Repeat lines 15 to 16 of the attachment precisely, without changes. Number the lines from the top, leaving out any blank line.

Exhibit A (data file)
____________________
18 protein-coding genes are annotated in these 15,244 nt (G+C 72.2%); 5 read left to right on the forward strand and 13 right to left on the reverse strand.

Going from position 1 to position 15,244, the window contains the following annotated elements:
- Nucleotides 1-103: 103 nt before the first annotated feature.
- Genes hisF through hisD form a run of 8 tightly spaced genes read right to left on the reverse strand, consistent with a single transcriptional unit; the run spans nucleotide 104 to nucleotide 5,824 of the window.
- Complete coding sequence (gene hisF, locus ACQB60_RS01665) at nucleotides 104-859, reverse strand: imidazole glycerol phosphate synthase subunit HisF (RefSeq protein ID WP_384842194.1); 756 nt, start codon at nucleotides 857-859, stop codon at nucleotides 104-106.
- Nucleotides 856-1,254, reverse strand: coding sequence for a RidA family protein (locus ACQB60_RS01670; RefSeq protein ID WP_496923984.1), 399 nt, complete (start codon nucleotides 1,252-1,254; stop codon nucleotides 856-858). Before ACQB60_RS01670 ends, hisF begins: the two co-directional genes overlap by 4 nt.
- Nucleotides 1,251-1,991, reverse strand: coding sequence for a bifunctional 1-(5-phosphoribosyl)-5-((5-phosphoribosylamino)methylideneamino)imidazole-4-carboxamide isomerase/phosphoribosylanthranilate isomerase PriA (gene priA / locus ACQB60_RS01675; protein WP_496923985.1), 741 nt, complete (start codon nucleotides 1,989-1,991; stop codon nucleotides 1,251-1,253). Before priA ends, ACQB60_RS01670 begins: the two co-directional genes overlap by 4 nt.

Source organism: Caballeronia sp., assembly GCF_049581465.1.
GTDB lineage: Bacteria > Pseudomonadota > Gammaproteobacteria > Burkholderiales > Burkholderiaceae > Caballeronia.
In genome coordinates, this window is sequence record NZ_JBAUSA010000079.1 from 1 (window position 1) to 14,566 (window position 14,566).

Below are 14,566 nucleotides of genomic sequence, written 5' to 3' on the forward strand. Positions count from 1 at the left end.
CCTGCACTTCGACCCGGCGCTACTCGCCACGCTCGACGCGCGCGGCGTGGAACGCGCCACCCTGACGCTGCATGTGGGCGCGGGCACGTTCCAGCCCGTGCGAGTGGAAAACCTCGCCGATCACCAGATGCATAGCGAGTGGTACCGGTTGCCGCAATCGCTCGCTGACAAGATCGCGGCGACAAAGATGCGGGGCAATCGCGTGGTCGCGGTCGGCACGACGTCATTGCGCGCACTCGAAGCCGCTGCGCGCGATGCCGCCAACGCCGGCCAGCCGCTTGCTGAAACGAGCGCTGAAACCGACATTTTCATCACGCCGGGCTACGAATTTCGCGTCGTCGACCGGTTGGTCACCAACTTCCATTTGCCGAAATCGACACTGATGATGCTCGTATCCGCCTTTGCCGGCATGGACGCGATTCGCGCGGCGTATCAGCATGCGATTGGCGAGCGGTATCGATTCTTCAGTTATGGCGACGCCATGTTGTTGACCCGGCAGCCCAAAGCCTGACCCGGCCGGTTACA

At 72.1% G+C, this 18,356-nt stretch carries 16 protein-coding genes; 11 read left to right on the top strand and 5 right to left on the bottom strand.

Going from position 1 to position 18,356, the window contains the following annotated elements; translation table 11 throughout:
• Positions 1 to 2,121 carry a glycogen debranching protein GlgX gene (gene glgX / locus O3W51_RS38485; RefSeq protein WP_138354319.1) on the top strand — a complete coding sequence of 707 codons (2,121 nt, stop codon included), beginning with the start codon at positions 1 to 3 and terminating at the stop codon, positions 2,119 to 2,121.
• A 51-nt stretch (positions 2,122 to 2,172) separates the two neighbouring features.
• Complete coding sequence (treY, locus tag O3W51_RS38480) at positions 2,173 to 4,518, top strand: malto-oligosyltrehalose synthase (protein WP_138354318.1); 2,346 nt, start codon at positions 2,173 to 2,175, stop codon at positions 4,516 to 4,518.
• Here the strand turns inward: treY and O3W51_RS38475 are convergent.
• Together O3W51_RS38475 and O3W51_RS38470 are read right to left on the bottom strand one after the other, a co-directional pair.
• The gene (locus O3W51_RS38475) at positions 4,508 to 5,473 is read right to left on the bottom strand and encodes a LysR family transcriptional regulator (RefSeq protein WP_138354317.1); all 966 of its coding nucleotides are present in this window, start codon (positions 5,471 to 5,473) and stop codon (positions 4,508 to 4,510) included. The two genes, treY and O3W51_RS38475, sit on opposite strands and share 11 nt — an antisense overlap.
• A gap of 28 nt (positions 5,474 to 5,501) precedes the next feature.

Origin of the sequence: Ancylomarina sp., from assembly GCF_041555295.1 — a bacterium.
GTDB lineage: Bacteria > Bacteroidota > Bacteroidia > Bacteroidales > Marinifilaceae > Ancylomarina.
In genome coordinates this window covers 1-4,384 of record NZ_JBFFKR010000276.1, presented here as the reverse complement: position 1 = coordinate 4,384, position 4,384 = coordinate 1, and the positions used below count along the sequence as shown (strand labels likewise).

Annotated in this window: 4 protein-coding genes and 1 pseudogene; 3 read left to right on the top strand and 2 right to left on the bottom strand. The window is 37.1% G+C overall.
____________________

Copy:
• Positions 1 to 2,121 carry a glycogen debranching protein GlgX gene (gene glgX / locus O3W51_RS38485; RefSeq protein WP_138354319.1) on the top strand — a complete coding sequence of 707 codons (2,121 nt, stop codon included), beginning with the start codon at positions 1 to 3 and terminating at the stop codon, positions 2,119 to 2,121.
• A 51-nt stretch (positions 2,122 to 2,172) separates the two neighbouring features.